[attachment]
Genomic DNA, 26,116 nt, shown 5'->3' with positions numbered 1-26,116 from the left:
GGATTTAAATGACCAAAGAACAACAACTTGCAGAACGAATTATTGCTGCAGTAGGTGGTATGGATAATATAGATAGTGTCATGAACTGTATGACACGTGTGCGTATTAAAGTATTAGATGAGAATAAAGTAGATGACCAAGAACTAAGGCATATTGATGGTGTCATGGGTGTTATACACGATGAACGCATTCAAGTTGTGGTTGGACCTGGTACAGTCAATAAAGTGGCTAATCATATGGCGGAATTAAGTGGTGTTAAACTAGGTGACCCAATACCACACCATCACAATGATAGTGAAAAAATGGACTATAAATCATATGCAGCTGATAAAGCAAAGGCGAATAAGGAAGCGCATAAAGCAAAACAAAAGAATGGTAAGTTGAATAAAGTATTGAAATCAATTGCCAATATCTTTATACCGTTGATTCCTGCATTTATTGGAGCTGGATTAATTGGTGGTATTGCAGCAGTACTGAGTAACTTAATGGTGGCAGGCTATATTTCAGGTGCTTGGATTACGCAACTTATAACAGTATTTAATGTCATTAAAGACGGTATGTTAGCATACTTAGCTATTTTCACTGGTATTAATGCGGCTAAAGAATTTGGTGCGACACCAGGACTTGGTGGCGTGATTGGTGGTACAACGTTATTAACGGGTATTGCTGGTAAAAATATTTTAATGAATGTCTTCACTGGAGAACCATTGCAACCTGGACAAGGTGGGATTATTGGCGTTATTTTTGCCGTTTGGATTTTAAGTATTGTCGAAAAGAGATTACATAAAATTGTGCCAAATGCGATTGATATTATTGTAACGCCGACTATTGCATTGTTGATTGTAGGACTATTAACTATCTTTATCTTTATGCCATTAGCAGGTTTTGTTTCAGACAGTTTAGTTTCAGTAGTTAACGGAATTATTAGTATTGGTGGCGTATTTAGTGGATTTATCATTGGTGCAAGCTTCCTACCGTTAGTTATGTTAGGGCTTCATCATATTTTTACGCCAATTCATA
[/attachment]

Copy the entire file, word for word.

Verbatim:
Genomic DNA, 26,116 nt, shown 5'->3' with positions numbered 1-26,116 from the left:
GGATTTAAATGACCAAAGAACAACAACTTGCAGAACGAATTATTGCTGCAGTAGGTGGTATGGATAATATAGATAGTGTCATGAACTGTATGACACGTGTGCGTATTAAAGTATTAGATGAGAATAAAGTAGATGACCAAGAACTAAGGCATATTGATGGTGTCATGGGTGTTATACACGATGAACGCATTCAAGTTGTGGTTGGACCTGGTACAGTCAATAAAGTGGCTAATCATATGGCGGAATTAAGTGGTGTTAAACTAGGTGACCCAATACCACACCATCACAATGATAGTGAAAAAATGGACTATAAATCATATGCAGCTGATAAAGCAAAGGCGAATAAGGAAGCGCATAAAGCAAAACAAAAGAATGGTAAGTTGAATAAAGTATTGAAATCAATTGCCAATATCTTTATACCGTTGATTCCTGCATTTATTGGAGCTGGATTAATTGGTGGTATTGCAGCAGTACTGAGTAACTTAATGGTGGCAGGCTATATTTCAGGTGCTTGGATTACGCAACTTATAACAGTATTTAATGTCATTAAAGACGGTATGTTAGCATACTTAGCTATTTTCACTGGTATTAATGCGGCTAAAGAATTTGGTGCGACACCAGGACTTGGTGGCGTGATTGGTGGTACAACGTTATTAACGGGTATTGCTGGTAAAAATATTTTAATGAATGTCTTCACTGGAGAACCATTGCAACCTGGACAAGGTGGGATTATTGGCGTTATTTTTGCCGTTTGGATTTTAAGTATTGTCGAAAAGAGATTACATAAAATTGTGCCAAATGCGATTGATATTATTGTAACGCCGACTATTGCATTGTTGATTGTAGGACTATTAACTATCTTTATCTTTATGCCATTAGCAGGTTTTGTTTCAGACAGTTTAGTTTCAGTAGTTAACGGAATTATTAGTATTGGTGGCGTATTTAGTGGATTTATCATTGGTGCAAGCTTCCTACCGTTAGTTATGTTAGGGCTTCATCATATTTTTACGCCAATTCATA